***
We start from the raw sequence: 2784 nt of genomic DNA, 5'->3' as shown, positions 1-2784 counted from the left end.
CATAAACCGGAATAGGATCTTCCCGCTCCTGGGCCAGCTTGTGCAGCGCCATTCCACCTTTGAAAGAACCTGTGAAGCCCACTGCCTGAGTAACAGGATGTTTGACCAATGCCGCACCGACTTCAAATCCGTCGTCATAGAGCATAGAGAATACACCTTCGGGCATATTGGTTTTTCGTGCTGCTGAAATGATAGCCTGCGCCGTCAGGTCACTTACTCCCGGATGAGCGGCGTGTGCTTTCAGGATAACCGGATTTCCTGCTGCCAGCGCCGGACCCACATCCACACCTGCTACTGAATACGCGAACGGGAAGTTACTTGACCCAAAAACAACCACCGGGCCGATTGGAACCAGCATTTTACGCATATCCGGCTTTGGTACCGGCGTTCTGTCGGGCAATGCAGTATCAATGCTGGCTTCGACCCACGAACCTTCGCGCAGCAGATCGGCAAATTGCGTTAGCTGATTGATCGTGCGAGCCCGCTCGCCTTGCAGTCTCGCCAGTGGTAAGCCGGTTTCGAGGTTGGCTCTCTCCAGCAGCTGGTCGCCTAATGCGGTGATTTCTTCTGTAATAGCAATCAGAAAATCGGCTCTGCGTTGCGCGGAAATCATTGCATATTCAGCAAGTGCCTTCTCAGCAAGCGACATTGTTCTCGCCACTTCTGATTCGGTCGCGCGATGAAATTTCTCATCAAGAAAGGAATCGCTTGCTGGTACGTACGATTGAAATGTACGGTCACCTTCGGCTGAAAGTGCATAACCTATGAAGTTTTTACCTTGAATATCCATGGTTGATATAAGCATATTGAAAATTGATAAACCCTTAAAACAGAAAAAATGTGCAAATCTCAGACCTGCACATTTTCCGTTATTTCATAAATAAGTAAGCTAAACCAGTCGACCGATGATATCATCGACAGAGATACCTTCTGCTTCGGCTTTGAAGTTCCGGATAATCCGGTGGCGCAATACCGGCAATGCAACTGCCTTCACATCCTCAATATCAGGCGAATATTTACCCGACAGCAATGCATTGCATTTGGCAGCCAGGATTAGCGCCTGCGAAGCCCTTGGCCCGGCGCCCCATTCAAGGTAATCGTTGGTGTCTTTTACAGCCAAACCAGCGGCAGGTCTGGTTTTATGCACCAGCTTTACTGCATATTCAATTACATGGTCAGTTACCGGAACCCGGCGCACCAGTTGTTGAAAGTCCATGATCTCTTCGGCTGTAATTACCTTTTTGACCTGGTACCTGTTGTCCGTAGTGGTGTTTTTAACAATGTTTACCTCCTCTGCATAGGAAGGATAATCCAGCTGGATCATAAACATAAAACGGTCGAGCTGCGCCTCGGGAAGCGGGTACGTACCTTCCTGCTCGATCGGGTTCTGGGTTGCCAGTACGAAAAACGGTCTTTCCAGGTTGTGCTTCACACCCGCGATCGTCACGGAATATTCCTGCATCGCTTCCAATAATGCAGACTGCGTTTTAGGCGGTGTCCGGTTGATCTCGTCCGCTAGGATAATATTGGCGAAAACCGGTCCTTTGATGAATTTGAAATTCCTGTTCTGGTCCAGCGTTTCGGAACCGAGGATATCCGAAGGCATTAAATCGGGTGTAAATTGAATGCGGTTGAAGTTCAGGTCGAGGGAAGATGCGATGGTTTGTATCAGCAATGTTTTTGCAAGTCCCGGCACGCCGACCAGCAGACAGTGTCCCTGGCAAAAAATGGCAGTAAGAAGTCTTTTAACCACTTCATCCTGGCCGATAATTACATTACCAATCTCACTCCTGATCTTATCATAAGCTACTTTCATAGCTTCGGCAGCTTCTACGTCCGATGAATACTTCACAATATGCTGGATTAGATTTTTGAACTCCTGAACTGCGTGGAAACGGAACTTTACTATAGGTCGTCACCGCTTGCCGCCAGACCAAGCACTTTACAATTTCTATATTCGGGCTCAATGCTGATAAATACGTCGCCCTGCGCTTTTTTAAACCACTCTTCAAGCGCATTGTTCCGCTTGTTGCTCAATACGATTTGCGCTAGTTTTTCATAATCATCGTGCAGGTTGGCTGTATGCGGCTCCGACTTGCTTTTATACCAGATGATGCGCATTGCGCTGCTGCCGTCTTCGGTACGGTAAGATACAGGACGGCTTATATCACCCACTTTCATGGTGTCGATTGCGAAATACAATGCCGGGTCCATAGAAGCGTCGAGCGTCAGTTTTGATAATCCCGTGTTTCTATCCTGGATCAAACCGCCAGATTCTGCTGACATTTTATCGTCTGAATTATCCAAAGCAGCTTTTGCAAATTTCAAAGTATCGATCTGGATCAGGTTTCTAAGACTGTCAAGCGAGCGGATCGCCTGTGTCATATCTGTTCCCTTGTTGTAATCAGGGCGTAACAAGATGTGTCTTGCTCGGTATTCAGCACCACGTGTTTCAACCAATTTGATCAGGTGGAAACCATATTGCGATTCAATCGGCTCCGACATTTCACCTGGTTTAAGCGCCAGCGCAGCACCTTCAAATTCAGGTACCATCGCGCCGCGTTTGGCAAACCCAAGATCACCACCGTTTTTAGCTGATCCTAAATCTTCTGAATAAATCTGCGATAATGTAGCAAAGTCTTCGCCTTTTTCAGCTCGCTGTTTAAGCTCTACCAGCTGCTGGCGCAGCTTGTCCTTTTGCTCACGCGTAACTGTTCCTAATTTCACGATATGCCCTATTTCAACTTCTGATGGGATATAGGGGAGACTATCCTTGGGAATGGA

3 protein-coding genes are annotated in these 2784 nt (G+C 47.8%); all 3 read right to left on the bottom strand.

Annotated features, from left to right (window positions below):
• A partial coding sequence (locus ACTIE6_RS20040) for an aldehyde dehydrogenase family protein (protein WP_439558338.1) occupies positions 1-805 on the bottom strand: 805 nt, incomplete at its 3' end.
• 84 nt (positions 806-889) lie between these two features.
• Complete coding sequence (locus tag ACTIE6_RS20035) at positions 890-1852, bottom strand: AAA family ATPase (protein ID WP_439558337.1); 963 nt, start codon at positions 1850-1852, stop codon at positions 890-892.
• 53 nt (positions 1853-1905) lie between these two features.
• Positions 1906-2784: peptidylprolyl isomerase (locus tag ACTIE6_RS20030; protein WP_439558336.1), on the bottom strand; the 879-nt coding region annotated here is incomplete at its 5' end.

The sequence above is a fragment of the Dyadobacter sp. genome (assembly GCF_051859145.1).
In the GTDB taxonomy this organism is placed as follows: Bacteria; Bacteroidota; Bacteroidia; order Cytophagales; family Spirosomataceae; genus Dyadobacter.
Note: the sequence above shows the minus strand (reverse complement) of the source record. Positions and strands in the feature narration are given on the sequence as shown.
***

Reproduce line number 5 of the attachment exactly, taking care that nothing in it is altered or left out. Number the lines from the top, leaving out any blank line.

• A partial coding sequence (locus ACTIE6_RS20040) for an aldehyde dehydrogenase family protein (protein WP_439558338.1) occupies positions 1-805 on the bottom strand: 805 nt, incomplete at its 3' end.